What are Exchange Traded Funds (ETFs)?

ETFs or Exchange Traded Funds are hybrid financial assets, between traditional investment funds and shares, which track the performance of a certain benchmark index.


Exchange Traded Funds (ETFs) are investment funds listed on stock exchanges. The main characteristic of these financial products is that they combine the diversification offered by an investment fund portfolio with the flexibility of share trading.

Their investment policy is to replicate a stock market index: fixed income, commodities, sector, etc., which makes them very attractive. Therefore, they are a very popular product for investing by trends or themes because, once the assets of a trend have been grouped into an index, ETFs replicate their behaviour.

How exchange-traded funds operate

They operate in the same way as shares, since they are traded throughout the stock market session and have a net asset value that is published at the close of the session. In other words, their real value is known at the end of the trading day.

All investors, both institutional and retail, can invest in ETFs and buy an ETF in real-time, at the price set by the market at any given moment. The price may vary throughout a stock market session depending on supply and demand, as with any other listed security, which provides great transparency for investors.

Types of ETFs

Although all ETFs replicate the performance of a benchmark index, this can be done in different ways:

  • Fixed income ETFs: they behave in the same way as debt securities or bonds, both public and private.
  • Money market ETFs: represent short-term debt assets and money market assets traded on the interbank market.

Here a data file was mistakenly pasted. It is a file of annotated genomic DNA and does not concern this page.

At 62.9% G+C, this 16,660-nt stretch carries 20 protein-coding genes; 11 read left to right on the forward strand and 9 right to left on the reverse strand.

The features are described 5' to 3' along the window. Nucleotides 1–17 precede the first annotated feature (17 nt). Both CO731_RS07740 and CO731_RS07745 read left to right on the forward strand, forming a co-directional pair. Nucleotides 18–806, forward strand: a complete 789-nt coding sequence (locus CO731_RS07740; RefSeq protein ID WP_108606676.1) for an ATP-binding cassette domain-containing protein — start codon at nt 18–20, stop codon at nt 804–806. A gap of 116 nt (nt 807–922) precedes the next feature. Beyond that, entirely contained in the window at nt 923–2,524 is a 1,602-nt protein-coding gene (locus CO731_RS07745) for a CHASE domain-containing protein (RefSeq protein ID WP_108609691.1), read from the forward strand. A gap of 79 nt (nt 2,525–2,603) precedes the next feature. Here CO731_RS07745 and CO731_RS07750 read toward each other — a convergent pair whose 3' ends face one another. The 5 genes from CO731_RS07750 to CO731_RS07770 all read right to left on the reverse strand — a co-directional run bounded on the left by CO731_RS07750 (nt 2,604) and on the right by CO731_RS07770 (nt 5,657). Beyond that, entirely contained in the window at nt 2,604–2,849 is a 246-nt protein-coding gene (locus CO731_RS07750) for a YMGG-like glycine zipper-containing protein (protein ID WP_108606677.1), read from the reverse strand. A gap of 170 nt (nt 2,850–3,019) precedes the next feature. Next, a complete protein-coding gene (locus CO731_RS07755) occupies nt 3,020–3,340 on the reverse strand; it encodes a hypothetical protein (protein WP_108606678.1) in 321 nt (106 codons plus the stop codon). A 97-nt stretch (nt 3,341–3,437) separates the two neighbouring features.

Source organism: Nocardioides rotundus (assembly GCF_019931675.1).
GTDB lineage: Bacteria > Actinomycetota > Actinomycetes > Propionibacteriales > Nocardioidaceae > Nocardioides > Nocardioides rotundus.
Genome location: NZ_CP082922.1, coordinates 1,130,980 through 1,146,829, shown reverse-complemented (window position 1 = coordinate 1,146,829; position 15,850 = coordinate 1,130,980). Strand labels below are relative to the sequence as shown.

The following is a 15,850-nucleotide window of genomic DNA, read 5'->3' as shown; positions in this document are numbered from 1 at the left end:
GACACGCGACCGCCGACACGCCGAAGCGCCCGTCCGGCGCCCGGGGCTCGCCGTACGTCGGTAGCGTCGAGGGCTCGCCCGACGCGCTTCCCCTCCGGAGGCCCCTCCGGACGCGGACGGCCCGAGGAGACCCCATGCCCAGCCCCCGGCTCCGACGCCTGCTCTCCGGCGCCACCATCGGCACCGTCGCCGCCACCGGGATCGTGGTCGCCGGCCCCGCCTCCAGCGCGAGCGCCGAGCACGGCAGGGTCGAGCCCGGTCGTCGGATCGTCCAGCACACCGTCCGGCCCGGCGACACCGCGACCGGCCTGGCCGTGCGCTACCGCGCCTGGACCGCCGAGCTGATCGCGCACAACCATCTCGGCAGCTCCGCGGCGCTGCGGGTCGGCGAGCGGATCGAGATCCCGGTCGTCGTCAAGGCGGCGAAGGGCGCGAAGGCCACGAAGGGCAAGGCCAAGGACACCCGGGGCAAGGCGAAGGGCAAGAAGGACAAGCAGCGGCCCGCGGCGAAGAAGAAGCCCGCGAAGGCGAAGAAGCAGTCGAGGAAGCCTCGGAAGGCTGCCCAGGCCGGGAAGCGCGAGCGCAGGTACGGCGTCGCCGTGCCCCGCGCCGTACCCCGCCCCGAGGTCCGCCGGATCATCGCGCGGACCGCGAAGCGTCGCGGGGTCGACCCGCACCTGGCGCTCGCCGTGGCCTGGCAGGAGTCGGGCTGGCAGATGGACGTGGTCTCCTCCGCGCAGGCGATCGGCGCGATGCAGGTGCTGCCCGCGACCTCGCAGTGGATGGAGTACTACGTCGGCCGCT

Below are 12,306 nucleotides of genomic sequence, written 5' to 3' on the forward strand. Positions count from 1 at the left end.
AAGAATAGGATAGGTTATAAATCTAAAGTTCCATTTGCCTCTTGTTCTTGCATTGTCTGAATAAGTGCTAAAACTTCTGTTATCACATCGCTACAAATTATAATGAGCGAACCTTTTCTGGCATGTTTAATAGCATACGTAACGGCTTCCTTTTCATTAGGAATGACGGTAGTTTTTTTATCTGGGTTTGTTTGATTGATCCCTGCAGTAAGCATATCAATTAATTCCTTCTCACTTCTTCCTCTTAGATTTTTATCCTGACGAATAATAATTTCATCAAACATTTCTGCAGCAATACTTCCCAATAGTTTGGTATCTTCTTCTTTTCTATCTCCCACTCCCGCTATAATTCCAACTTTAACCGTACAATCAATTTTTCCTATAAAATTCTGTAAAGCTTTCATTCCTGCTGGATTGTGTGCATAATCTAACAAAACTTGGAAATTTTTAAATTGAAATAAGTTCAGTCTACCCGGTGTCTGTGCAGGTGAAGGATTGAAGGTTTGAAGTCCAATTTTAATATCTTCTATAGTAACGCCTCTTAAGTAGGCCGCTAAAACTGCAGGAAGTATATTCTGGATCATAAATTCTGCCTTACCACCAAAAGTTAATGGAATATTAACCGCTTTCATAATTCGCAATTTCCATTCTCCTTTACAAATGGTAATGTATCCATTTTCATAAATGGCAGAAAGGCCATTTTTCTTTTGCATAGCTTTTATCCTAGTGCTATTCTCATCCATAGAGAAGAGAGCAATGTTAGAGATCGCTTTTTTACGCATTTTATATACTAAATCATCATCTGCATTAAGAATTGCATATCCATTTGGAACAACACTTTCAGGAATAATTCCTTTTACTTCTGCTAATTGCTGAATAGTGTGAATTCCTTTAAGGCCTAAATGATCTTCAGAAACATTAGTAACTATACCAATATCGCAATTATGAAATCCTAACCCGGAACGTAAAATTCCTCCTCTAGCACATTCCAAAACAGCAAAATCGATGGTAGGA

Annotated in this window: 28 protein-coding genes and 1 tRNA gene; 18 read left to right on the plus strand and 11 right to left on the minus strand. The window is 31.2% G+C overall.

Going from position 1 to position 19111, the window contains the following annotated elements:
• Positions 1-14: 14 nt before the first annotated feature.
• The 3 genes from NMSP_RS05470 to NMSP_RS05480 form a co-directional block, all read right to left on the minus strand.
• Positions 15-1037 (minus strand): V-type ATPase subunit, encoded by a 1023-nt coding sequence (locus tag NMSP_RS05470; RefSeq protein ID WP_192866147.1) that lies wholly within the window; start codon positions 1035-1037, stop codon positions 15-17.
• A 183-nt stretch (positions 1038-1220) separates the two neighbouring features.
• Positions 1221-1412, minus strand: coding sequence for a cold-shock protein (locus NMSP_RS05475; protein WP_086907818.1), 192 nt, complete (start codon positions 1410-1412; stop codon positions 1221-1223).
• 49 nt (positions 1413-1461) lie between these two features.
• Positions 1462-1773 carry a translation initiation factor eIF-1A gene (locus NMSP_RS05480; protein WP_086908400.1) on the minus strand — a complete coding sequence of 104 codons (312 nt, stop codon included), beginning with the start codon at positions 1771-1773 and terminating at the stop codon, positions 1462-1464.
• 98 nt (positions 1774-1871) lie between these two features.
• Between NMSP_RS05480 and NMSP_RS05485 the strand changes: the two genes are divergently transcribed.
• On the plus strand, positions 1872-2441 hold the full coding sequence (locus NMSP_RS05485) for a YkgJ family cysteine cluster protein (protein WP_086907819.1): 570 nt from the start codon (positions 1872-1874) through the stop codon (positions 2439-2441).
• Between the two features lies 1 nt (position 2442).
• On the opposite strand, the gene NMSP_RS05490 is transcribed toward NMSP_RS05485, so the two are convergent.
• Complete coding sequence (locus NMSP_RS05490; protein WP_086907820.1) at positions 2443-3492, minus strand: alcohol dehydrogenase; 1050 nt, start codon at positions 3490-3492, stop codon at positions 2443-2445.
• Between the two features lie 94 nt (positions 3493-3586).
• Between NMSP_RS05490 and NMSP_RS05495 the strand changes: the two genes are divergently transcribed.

• ETF according to capitalisation: they can be small, medium or large depending on the capitalisation of the companies that make up the ETF.
  • Sector ETFs: they replicate investment indices of a specific sector.
  • ETF according to management style: funds that invest in companies with a certain value or with expectations of good growth in the medium or long term.
  • ETFs on currencies: there are products that replicate the evolution of Forex market prices.

The risks associated with ETFs

Although there are specific ETFs hedged to minimise currency risk, it is important to note that ETFs do not enjoy any guarantees: as with any equity or bond investment, there is a risk of loss of the initial capital invested.

Investing in ETFs involves assuming a certain level of risk, which will depend on the composition of the ETF, market fluctuations and other factors associated with investing in securities. These investment assets are usually equity funds, except for those that replicate fixed income indices, and therefore generally have high volatility.

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  1. Carles MarsalCarles Marsal says:

    Bon article.

  2. Manuel Bullich BuenoManuel Bullich Bueno says:

    Gràcies per l’article

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